Last month, the Presbyterian Church in America officially repented of its members’ involvement in racial discord in the Civil Rights era and beyond, including “the segregation of worshipers by race; the exclusion of persons from Church membership on the basis of race; the exclusion of churches, or elders, from membership in the Presbyteries on the basis of race; the teaching that the Bible sanctions racial segregation and discourages inter-racial marriage; the participation in and defense of white supremacist organizations; and the failure to live out the gospel imperative that ‘love does no wrong to a neighbor’ (Romans 13:10).”
Jemar Tisby, who is the director of the African American Leadership Initiative and Special Assistant to the Chancellor at Reformed Theological Seminary in Jackson, Mississippi, explains what encourages him about the PCA’s resolution.
The problem with not having an explicit statement repudiating racism, especially during the Civil Rights Movement, as a Southern Presbyterian denomination is that African Americans and other ethnic minorities will always wonder, “Are these folks still cool with racism?” That’s putting it bluntly, but there’s truth to it. As a black person in an overwhelmingly white branch of the church, I have to constantly evaluate whether I’m truly welcome here or not. A strong statement repenting, not just of racism generally, but the more recent lack of vocal support for racial equality during the Civil Rights Movement, is necessary because silence about the matter tacitly communicates either support or indifference.
One charge related to the PCA is the view by some founders and members that racial segregation is a biblical directive. Continue reading Babel Was Not a Model for Segregation
I confess that far too often I have fallen into the heretical idea that it’s “me and Jesus,” which leads to the conclusion: If I am faithful, I know His pleasure; if I am unfaithful, I experience His loving but painful discipline. There have been many times in my life, when because of a particular unconfessed sin from which I have not repented, I have experienced with the Psalmist “my bones wast[ing] away . . . [and] groaning all day long. For day and night [the Lord’s] hand was heavy upon me [and] my strength was dried up as by the heat of summer”(Ps. 32.4).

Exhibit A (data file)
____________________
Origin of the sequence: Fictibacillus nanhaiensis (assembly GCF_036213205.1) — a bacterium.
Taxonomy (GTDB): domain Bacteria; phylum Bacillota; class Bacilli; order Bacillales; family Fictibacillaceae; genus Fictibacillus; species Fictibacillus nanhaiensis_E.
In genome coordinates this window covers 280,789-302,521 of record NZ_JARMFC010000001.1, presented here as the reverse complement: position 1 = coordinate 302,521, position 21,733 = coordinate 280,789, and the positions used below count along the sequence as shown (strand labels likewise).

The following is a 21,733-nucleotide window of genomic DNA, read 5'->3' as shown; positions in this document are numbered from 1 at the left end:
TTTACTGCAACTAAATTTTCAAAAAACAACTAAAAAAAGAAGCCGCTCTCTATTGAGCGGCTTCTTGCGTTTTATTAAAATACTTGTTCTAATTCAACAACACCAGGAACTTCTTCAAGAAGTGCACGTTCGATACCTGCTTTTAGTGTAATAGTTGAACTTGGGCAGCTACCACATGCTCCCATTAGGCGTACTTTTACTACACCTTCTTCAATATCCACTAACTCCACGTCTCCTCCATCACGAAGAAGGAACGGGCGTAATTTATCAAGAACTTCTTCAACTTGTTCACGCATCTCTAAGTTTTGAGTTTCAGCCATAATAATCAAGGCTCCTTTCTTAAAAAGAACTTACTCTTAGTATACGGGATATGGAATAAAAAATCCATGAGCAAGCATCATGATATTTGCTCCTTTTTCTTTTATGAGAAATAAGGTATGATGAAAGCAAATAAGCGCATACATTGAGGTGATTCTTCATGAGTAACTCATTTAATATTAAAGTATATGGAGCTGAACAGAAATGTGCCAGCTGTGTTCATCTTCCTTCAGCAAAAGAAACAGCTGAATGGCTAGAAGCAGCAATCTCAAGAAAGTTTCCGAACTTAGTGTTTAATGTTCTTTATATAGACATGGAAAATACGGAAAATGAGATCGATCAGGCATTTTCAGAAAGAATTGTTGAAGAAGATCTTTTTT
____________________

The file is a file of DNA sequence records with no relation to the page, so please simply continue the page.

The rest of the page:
But far too seldom, until of late, have I understood that it isn’t just “me and Jesus.” Only in my old age have I begun – and I have only just begun – to realize that as part of a covenant community the sins of my people are also my sins, and that I am responsible before God to confess these sins, to ask His forgiveness, and to repent both personally and corporately of such sins, to turn from them, and to return once more to the way of the Lord.
Dr. Caines, who has been my pastor for many years, writes about his reluctance to accept responsibility for the negligence of God’s people in defending and uplifting those who suffered various abuses during the civil rights and Jim Crow eras.
While I would assume that some in my church in the 40s, 50s, 60s and 70s spoke out against injustice and prejudice, the overwhelming majority in my church and its leaders seemed more concerned about the possibility of whites and blacks intermarrying than about blatant injustice and mindless prejudice. In fact, some even twisted the Scripture to defend the “ways thing are.”
Part of his thinking comes from the idea that my Christian life is just a matter between me and Jesus, that I come to the garden alone for Jesus to walk strictly with me. Sure, he is walking with others too, but all of us are walking with him individually.
The growing pains in the Evangelical church today are in America’s race problem and the issues of social justice. I heard a pastor this year say Jesus’ message was largely one of social justice, and if I hear that term with political ears, I reject it. If I hear “social justice” and think “social gospel” and all the bad theology that has been woven into that, then I can’t help but reject it, but if I understand “social justice” to mean loving one’s neighbor, then I can accept it, maybe not as my primary choice of words, but as an understandable choice.
Believers today need to come to grips with the particulars of loving our neighbors, rejecting the political hostility and individualism that may feel natural to us. How much has personal comfort (ignoring real sacrifice) become our standard for judging God’s will for our lives?
A few days ago, a pastor in my denomination and his daughter were arrested for demonstrating in the St. Louis metro area on the anniversary of the shooting of Mike Brown. I believe he was trying get a petition heard by a federal marshall. They were arrested for obstructing entrances that were already obstructed by official barricades. They talk about it with Jamar Tisby here. This is moving. I encourage you to listen to this.